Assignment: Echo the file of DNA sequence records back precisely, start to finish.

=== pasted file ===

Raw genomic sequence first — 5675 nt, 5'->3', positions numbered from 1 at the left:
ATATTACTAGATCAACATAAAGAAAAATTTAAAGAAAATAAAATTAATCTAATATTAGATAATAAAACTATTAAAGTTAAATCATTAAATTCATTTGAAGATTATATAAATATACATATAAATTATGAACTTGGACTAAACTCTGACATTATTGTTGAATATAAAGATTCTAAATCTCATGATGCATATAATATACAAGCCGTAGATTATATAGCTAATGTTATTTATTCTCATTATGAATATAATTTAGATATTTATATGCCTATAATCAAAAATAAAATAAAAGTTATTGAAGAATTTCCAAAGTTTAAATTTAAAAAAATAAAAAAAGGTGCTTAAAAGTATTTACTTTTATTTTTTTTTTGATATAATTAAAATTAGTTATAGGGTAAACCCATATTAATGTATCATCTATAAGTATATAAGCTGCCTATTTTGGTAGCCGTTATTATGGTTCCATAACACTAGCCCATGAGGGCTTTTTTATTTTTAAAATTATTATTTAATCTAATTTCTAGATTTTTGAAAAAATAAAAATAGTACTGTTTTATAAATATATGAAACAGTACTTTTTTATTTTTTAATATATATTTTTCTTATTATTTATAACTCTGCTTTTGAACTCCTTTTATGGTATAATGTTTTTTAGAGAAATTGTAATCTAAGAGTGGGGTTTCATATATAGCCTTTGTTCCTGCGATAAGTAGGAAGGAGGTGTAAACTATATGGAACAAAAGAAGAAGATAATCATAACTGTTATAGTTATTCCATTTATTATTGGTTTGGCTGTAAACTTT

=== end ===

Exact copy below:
Raw genomic sequence first — 5675 nt, 5'->3', positions numbered from 1 at the left:
ATATTACTAGATCAACATAAAGAAAAATTTAAAGAAAATAAAATTAATCTAATATTAGATAATAAAACTATTAAAGTTAAATCATTAAATTCATTTGAAGATTATATAAATATACATATAAATTATGAACTTGGACTAAACTCTGACATTATTGTTGAATATAAAGATTCTAAATCTCATGATGCATATAATATACAAGCCGTAGATTATATAGCTAATGTTATTTATTCTCATTATGAATATAATTTAGATATTTATATGCCTATAATCAAAAATAAAATAAAAGTTATTGAAGAATTTCCAAAGTTTAAATTTAAAAAAATAAAAAAAGGTGCTTAAAAGTATTTACTTTTATTTTTTTTTTGATATAATTAAAATTAGTTATAGGGTAAACCCATATTAATGTATCATCTATAAGTATATAAGCTGCCTATTTTGGTAGCCGTTATTATGGTTCCATAACACTAGCCCATGAGGGCTTTTTTATTTTTAAAATTATTATTTAATCTAATTTCTAGATTTTTGAAAAAATAAAAATAGTACTGTTTTATAAATATATGAAACAGTACTTTTTTATTTTTTAATATATATTTTTCTTATTATTTATAACTCTGCTTTTGAACTCCTTTTATGGTATAATGTTTTTTAGAGAAATTGTAATCTAAGAGTGGGGTTTCATATATAGCCTTTGTTCCTGCGATAAGTAGGAAGGAGGTGTAAACTATATGGAACAAAAGAAGAAGATAATCATAACTGTTATAGTTATTCCATTTATTATTGGTTTGGCTGTAAACTTT